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A Better Environmental Treaty

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A Better Environmental Treaty

Horner Letter to the Editor in The Washington Times

Please allow me to add to James Glassman's excellent analysis of how the Asia-Pacific Partnership on Clean Development and Climate, which the United States recently announced, has shown the Kyoto Protocol to be yesterday's answer to yesterday's assessment of tomorrow's problem ("Way beyond Kyoto," Commentary, Wednesday).

In short, various factors should leave us all wary of any interventionist meddling in markets, and, specifically, government attempts to pick technological winners. Yet the potential that this new agreement holds to reform the <?xml:namespace prefix = st1 ns = "urn:schemas-microsoft-com:office:smarttags" />Kyoto debate and supplant such a regime as the operative post-2012 framework leaves me a strong cheerleader.

Yes, this pact is an alternative, as its critics bemoan, but not to Kyoto itself, a five-year agreement that nothing could drag Europe into abandoning, although it isn't even complying. Also, contrary to green propaganda, having both Kyoto signatories and nonparticipants sign a new agreement is a symptom, not a determinant, of Kyoto's failure.

This is an alternative to something that does not yet exist: a post-2012 agreement. (The current European Union negotiating posture, demanding even deeper rationing despite failure on the first go-round, ensures that such an agreement never will exist.)

The Asia-Pacific treaty occupies that field until something more attractive comes along for the 155 nations that have rejected Kyoto's cuts. Finally, it is Kyoto's death knell to all but the most intransigent because it accomplishes what Kyoto failed to do: It brings together the top emitters, prominently including the two major advanced economies (Australia and the United States) that refused to ratify and the two major developing economies that did ratify, but on the condition that they be exempt from any rationing (China and India).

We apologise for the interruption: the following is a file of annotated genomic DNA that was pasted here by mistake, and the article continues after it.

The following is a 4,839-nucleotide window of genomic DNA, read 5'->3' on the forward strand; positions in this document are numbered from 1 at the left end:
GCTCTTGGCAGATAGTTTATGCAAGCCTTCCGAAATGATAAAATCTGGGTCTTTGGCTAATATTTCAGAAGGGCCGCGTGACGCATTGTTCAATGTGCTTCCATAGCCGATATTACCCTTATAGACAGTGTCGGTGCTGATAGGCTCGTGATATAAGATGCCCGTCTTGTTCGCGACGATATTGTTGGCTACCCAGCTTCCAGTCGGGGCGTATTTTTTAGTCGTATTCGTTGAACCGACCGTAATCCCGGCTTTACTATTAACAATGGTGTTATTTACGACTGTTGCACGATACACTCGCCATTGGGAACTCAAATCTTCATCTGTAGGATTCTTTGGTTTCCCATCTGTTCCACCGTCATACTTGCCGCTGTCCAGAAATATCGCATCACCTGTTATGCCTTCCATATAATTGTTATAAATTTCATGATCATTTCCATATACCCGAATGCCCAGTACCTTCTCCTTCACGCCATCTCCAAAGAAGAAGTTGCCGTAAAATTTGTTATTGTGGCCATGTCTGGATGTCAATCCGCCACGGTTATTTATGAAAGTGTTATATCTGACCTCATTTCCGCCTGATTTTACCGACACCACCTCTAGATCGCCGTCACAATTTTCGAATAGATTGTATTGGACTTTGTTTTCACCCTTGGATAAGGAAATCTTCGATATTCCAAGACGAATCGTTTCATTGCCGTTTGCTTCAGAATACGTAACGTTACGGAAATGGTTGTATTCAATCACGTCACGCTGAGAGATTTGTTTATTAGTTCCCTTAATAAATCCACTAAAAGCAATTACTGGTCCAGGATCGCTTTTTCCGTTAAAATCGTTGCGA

Also important is the remarkably symbolic involvement of the host of the Kyoto talks, Japan, as a founding member.

To borrow the alarmists' claim that is ritually, if absurdly, made about the science: "We have a consensus against greenhouse gas (energy) rationing, and the consensus is growing."

Ultimately, President Bush has cleverly managed this issue to leave the sole outstanding question to be whether the increasingly isolated — dare I say unilateral? — European Union can accept a political loss and return to the table seeking practical responses to the challenge of potential anthropogenic climate change that are grounded in science and can be accepted widely.